As he turned around to look toward the noise, the headlights of an approaching car washed across the room, shining into his eyes.  Always alert, his right hand was already drawing the .380 automatic pistol (the type issued to James Bond in the new movie Skyfall).  He turned and glimpsed a figure headed toward him, a man in dark clothing who appeared to be about Welch's size.  Crouched and armed and without uttering a word, Welch fired twice, plugging two rounds into the upper torso of the man sneaking up on him.  The gunfire seemed to have no effect, and Welch's ears were ringing as the car headlights turned away.  Welch realized the other guy had been silhouetted by the lights just like he was. 

Only then did Welch notice the coat closet door with its full length mirror punctured by two chest-high bullet holes in the now cracked glass.  Welch had shot at his own reflection.  Realizing that the noise from the shots could attract attention, he decided to cut this burglary short and quietly eased out the kitchen door and headed back to his car.

It didn't take long for the investigating officers to figure out what had transpired in front of that mirror.  The police report stated they informed the home owner he was lucky to be out when while an obviously aggressive and dangerous burglar was traipsing through his home.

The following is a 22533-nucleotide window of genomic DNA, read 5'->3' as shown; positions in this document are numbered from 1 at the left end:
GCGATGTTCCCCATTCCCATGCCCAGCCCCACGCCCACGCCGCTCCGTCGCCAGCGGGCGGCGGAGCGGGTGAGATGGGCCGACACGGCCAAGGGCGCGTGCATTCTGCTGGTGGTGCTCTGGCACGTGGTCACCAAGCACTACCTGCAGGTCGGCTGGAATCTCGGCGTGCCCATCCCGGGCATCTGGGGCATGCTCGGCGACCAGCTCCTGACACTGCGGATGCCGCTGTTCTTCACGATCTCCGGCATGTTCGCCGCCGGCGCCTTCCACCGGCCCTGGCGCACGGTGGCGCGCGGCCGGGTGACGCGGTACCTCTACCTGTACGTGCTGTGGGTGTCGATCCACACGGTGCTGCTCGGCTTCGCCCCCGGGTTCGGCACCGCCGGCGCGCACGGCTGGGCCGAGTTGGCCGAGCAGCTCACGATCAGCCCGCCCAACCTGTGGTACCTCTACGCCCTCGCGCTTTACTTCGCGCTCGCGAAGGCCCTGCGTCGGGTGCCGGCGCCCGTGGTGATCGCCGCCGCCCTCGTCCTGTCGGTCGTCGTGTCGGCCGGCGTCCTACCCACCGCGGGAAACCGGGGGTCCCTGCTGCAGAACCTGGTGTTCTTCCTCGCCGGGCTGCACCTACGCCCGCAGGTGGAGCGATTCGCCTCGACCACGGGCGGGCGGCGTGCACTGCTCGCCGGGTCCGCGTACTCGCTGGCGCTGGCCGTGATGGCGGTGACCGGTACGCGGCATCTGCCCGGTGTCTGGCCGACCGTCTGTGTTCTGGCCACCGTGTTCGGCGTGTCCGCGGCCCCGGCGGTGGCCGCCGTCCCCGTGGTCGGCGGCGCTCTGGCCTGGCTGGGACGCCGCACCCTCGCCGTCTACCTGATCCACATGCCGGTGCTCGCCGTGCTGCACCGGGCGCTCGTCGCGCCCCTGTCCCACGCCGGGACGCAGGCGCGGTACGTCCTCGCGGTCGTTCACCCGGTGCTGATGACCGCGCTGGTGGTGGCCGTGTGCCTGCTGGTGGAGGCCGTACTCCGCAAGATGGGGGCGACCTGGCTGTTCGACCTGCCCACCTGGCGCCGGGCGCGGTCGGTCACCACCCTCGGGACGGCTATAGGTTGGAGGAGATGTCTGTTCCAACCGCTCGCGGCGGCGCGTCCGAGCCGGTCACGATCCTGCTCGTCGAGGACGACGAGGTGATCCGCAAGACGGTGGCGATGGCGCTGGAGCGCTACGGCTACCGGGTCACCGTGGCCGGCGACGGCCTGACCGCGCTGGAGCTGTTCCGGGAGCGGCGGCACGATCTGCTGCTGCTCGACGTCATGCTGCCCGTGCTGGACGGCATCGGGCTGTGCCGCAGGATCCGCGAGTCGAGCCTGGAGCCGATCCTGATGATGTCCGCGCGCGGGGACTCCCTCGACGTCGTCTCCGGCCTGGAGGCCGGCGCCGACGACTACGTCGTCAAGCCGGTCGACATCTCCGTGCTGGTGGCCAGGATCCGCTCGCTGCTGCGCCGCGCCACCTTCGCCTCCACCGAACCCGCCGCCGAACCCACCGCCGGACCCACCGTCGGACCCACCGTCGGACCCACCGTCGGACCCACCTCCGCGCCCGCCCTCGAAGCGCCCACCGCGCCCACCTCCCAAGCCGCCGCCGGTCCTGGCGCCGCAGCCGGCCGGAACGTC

― Jack Burch

Friday, January 4, 2013

"From the first page...I was gripped."

Ghost Burglar just received a nice review by Ed Newman at Ennyman's Territory. In addition to being gripped from the first page, Newman also raves that "the story features characters and plot twists as interesting as nearly anything by the masterful [Elmore] Leonard."

Head on over to Ennyman's Territory to read the whole review now, and be sure to check back soon, as Newman will be featuring an interview with Jack Burch and James King this weekend.